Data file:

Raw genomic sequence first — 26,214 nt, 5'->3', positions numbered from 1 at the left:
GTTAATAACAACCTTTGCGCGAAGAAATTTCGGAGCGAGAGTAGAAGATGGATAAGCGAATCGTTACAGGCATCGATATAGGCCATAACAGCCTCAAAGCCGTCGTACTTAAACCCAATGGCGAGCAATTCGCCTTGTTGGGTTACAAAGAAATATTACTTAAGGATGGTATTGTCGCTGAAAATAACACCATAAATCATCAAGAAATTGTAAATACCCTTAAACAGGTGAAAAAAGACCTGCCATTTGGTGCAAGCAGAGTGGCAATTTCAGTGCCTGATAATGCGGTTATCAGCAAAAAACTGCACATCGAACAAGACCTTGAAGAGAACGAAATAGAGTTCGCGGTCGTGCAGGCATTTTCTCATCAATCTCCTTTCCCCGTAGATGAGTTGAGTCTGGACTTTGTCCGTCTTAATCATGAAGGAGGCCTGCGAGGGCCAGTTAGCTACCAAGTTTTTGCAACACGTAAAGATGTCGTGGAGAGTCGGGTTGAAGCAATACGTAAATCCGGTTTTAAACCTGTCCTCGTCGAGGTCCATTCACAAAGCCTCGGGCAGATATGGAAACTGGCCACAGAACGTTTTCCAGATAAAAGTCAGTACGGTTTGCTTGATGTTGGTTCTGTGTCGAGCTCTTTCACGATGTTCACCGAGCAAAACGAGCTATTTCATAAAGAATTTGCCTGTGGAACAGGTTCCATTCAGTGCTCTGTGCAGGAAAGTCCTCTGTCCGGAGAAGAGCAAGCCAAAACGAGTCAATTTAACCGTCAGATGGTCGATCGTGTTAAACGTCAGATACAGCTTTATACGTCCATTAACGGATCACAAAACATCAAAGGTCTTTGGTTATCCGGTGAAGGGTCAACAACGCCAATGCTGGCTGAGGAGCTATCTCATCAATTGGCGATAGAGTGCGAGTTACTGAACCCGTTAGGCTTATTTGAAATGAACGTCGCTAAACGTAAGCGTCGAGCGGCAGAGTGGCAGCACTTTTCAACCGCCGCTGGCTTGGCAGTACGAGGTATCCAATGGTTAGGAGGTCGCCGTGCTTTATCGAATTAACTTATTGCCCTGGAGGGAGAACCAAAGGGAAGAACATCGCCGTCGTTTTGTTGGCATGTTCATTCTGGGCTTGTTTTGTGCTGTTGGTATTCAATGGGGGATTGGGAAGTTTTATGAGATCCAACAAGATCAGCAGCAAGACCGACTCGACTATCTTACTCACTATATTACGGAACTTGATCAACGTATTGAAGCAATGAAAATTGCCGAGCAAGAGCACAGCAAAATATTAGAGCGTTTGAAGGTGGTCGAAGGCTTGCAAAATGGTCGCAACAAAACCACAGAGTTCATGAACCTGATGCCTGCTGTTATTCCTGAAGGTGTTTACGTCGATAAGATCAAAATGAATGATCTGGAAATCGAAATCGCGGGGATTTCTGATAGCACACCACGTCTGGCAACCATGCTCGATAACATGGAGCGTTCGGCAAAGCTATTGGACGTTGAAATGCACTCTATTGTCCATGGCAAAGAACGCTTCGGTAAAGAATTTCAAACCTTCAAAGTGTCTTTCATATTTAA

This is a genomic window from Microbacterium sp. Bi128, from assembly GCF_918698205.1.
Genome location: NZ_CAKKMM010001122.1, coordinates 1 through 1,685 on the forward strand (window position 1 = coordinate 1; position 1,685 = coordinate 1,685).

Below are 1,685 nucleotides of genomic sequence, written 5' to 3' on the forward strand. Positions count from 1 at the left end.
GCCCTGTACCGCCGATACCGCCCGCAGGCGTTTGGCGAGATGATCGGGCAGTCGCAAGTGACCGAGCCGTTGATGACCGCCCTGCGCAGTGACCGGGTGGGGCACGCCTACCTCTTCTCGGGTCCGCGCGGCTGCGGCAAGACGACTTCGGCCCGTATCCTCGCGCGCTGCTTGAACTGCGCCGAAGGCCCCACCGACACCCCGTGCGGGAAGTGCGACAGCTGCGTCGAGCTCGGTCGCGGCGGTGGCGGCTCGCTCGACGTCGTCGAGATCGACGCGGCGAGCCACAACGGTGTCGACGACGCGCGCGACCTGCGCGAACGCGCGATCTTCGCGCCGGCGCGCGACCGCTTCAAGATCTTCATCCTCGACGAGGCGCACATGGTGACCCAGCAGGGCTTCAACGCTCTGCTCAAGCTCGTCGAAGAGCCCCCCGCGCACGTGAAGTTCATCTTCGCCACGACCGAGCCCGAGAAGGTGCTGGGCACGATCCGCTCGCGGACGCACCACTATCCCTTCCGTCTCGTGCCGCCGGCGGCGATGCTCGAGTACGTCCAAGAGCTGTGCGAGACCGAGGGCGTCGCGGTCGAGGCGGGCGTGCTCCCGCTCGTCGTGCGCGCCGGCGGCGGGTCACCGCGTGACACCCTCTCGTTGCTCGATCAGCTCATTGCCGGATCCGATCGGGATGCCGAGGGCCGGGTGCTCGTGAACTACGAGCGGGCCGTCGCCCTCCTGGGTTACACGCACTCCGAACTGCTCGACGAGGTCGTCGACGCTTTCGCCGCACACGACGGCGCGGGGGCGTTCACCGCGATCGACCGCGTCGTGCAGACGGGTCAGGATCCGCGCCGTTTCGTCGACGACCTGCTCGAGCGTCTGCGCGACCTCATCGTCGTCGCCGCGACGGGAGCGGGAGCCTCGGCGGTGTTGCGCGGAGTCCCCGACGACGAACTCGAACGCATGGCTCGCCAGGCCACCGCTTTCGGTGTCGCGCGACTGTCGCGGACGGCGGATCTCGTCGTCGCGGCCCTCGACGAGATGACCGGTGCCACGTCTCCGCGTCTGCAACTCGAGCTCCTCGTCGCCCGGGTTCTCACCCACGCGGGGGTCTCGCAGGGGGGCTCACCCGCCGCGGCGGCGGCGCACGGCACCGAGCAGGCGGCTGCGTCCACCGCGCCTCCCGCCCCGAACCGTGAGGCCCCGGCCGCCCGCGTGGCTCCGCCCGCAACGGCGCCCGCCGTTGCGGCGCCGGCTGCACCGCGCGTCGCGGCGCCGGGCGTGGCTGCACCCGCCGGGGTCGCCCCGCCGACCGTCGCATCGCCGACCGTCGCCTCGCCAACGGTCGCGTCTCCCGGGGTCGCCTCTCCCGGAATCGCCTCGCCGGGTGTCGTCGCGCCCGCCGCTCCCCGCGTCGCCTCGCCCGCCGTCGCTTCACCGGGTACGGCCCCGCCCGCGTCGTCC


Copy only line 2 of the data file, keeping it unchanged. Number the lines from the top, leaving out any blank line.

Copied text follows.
GTTAATAACAACCTTTGCGCGAAGAAATTTCGGAGCGAGAGTAGAAGATGGATAAGCGAATCGTTACAGGCATCGATATAGGCCATAACAGCCTCAAAGCCGTCGTACTTAAACCCAATGGCGAGCAATTCGCCTTGTTGGGTTACAAAGAAATATTACTTAAGGATGGTATTGTCGCTGAAAATAACACCATAAATCATCAAGAAATTGTAAATACCCTTAAACAGGTGAAAAAAGACCTGCCATTTGGTGCAAGCAGAGTGGCAATTTCAGTGCCTGATAATGCGGTTATCAGCAAAAAACTGCACATCGAACAAGACCTTGAAGAGAACGAAATAGAGTTCGCGGTCGTGCAGGCATTTTCTCATCAATCTCCTTTCCCCGTAGATGAGTTGAGTCTGGACTTTGTCCGTCTTAATCATGAAGGAGGCCTGCGAGGGCCAGTTAGCTACCAAGTTTTTGCAACACGTAAAGATGTCGTGGAGAGTCGGGTTGAAGCAATACGTAAATCCGGTTTTAAACCTGTCCTCGTCGAGGTCCATTCACAAAGCCTCGGGCAGATATGGAAACTGGCCACAGAACGTTTTCCAGATAAAAGTCAGTACGGTTTGCTTGATGTTGGTTCTGTGTCGAGCTCTTTCACGATGTTCACCGAGCAAAACGAGCTATTTCATAAAGAATTTGCCTGTGGAACAGGTTCCATTCAGTGCTCTGTGCAGGAAAGTCCTCTGTCCGGAGAAGAGCAAGCCAAAACGAGTCAATTTAACCGTCAGATGGTCGATCGTGTTAAACGTCAGATACAGCTTTATACGTCCATTAACGGATCACAAAACATCAAAGGTCTTTGGTTATCCGGTGAAGGGTCAACAACGCCAATGCTGGCTGAGGAGCTATCTCATCAATTGGCGATAGAGTGCGAGTTACTGAACCCGTTAGGCTTATTTGAAATGAACGTCGCTAAACGTAAGCGTCGAGCGGCAGAGTGGCAGCACTTTTCAACCGCCGCTGGCTTGGCAGTACGAGGTATCCAATGGTTAGGAGGTCGCCGTGCTTTATCGAATTAACTTATTGCCCTGGAGGGAGAACCAAAGGGAAGAACATCGCCGTCGTTTTGTTGGCATGTTCATTCTGGGCTTGTTTTGTGCTGTTGGTATTCAATGGGGGATTGGGAAGTTTTATGAGATCCAACAAGATCAGCAGCAAGACCGACTCGACTATCTTACTCACTATATTACGGAACTTGATCAACGTATTGAAGCAATGAAAATTGCCGAGCAAGAGCACAGCAAAATATTAGAGCGTTTGAAGGTGGTCGAAGGCTTGCAAAATGGTCGCAACAAAACCACAGAGTTCATGAACCTGATGCCTGCTGTTATTCCTGAAGGTGTTTACGTCGATAAGATCAAAATGAATGATCTGGAAATCGAAATCGCGGGGATTTCTGATAGCACACCACGTCTGGCAACCATGCTCGATAACATGGAGCGTTCGGCAAAGCTATTGGACGTTGAAATGCACTCTATTGTCCATGGCAAAGAACGCTTCGGTAAAGAATTTCAAACCTTCAAAGTGTCTTTCATATTTAA